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2022 NFL draft: 7 takeaways for – Rams Wire

The Los Angeles Rams didn’t necessarily reach to fill their needs in the 2022 NFL draft, but they did prioritize certain positions such as the secondary and offensive line.
The result was a class that lacks athleticism, but it’s also one that may have at least one immediate starter. The Rams’ decisions made on draft weekend told us a lot about not only the players they selected, but also guys currently on the roster.
Here are seven takeaways from the Rams’ moves during the draft.
You don’t go out and add four defensive backs in the draft and another via trade if you’re confident in the players you currently have. The Rams’ determination to add depth in the secondary is a bad sign for players such as Robert Rochell, David Long Jr., Taylor Rapp and Terrell Burgess.
Granted, Long, Rapp and Nick Scott will all be free agents in 2023, so the Rams are simultaneously preparing for the future by drafting Decobie Durant, Derion Kendrick, Quentin Lake and Russ Yeast. But it’s obvious the Rams didn’t like Rochell and Long as their only legitimate options to start at cornerback with Jalen Ramsey.
The fact that Les Snead turned down trade offers to move back from No. 104 overall in order to select Logan Bruss shows how much the Rams liked him as a prospect. Sean McVay said after the third round that he expects Bruss to compete for starter reps at right guard immediately, believing he can easily transition from offensive tackle to guard.
He has the athleticism, strength and size to make an impact right away. He’ll have to beat out the likes of Coleman Shelton and others for the starting right guard job, but that could happen by training camp.
Edge rusher and cornerback were Need 1A and 1B going into the draft. The Rams added two cornerbacks, including one in the fourth round, but they waited until the seventh round to add their only edge rusher. Daniel Hardy is a promising prospect with great athleticism, but he’s a small-school player who’s undersized at 6-foot-1.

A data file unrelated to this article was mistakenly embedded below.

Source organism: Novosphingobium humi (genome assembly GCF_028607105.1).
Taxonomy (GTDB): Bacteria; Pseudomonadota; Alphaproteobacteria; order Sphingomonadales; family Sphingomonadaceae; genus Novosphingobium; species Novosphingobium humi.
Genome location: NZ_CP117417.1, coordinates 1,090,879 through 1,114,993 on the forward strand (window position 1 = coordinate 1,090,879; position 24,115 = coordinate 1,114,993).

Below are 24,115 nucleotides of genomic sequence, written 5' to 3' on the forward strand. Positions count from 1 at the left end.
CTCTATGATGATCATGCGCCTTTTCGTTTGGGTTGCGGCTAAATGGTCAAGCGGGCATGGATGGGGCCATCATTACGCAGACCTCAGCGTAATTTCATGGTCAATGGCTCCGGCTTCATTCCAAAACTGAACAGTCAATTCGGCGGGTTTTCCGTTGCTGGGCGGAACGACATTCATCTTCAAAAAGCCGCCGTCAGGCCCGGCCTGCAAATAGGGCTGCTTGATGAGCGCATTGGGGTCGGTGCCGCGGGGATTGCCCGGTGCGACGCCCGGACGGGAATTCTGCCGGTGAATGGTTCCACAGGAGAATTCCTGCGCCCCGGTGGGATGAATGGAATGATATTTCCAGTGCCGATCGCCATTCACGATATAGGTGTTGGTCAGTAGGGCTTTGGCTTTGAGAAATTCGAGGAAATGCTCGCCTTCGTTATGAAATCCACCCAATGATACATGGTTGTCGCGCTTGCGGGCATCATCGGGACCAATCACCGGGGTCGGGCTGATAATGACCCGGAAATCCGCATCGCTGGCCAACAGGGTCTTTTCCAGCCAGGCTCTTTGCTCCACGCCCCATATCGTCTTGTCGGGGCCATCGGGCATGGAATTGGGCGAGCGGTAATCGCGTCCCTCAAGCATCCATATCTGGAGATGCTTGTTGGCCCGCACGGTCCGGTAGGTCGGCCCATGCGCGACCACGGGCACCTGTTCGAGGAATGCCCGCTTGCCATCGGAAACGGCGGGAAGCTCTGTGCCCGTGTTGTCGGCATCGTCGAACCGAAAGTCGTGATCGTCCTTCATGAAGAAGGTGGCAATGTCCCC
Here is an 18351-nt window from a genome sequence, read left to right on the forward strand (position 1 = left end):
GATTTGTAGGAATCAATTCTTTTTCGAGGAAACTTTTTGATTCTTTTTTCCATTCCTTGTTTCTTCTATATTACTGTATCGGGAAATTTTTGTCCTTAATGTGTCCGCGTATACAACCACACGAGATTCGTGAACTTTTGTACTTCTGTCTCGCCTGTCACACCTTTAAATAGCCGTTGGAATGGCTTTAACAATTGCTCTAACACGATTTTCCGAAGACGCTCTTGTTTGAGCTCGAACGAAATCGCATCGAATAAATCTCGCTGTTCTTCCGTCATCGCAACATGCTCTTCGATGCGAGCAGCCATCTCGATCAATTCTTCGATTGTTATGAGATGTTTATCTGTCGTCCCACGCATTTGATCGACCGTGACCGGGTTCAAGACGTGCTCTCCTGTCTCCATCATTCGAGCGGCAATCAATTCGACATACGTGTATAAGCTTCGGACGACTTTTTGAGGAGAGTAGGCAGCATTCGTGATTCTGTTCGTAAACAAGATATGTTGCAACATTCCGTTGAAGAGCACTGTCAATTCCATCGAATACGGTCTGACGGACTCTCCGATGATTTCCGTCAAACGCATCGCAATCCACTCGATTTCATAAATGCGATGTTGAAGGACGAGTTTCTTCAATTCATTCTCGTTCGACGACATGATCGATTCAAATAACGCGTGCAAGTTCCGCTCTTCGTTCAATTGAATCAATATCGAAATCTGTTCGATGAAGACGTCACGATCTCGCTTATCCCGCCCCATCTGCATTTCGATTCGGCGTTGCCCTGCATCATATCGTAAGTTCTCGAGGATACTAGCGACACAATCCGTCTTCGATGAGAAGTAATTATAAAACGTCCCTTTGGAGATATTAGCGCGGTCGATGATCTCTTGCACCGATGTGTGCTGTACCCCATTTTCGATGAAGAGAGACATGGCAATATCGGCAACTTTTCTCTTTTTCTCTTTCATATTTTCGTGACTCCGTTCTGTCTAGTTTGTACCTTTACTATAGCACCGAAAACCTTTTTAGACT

By no means is he a lock to start or contribute much as a rookie this year. He could redshirt like Chris Garrett did as he transitions from FCS to the NFL and learns ways to beat bigger offensive tackles with a variety of pass-rush moves.
According to Relative Athletic Score, the Rams finished with the least athletic draft class in the NFL this year. Bruss and Hardy are the only above-average athletes in the group, with the rest testing out as average or poor athletes.
The Rams didn’t put much of a priority on athleticism in this class, instead looking at a player’s instincts and intangibles. They took a similar approach with Jordan Fuller in 2020 and Ernest Jones last year, too, and those two picks appear to have worked out.
A lack of athleticism doesn’t mean a player will fail, but it does make it more difficult for him to sustain success in the NFL where there are so many better athletes than the college level.
32. Rams #RAS Average = 5.81
Highest RAS Daniel Hardy 9.34
Lowest RAS Derion Kendrick 1.53
— Kent Lee Platte (@MathBomb) April 30, 2022
The Rams gave up a fifth-round pick next year to acquire Hill on Saturday, a huge move in the secondary. He’ll immediately start with Ramsey, whether it’s inside at the nickel spot or outside.
As promising as some of the rookies are, the Rams’ most impactful addition on draft weekend will be Hill. He knows their scheme, he has starting experience and played some of his best football in 2020 before leaving in free agency.
This was a low-risk, high-reward move by the Rams, giving up a late-round pick for a starter with a $1.5 million cap hit in 2022.
After losing Johnny Mundt in free agency, there was a belief that the Rams might draft a tight end at some point. They didn’t, nor did they sign one as an undrafted free agent. That’s a vote of confidence for Hopkins and Blanton, who will now compete for the No. 2 tight end role behind Tyler Higbee.
They were already essentially Higbee’s backups in the second half of the season and into the playoffs, and the Rams must’ve seen enough from both players to feel confident in their ability to replace Mundt full-time. Where they each need to improve is as blockers because they’re better receivers than blockers right now.
Sean McVay loves adding running backs in the draft. He selected another one this year, drafting Williams in the fifth round. The Rams originally held No. 175 overall, but they traded up 11 spots to ensure they got their guy. That shows the faith they have in the running back to potentially be their third-down guy thanks to his receiving ability and skill in pass protection.
They didn’t need a running back but they were specific with which type of running back they drafted. They wanted someone who could contribute as a receiver and help as a blocker on third down, while also taking wear and tear off of Cam Akers and Darrell Henderson Jr.
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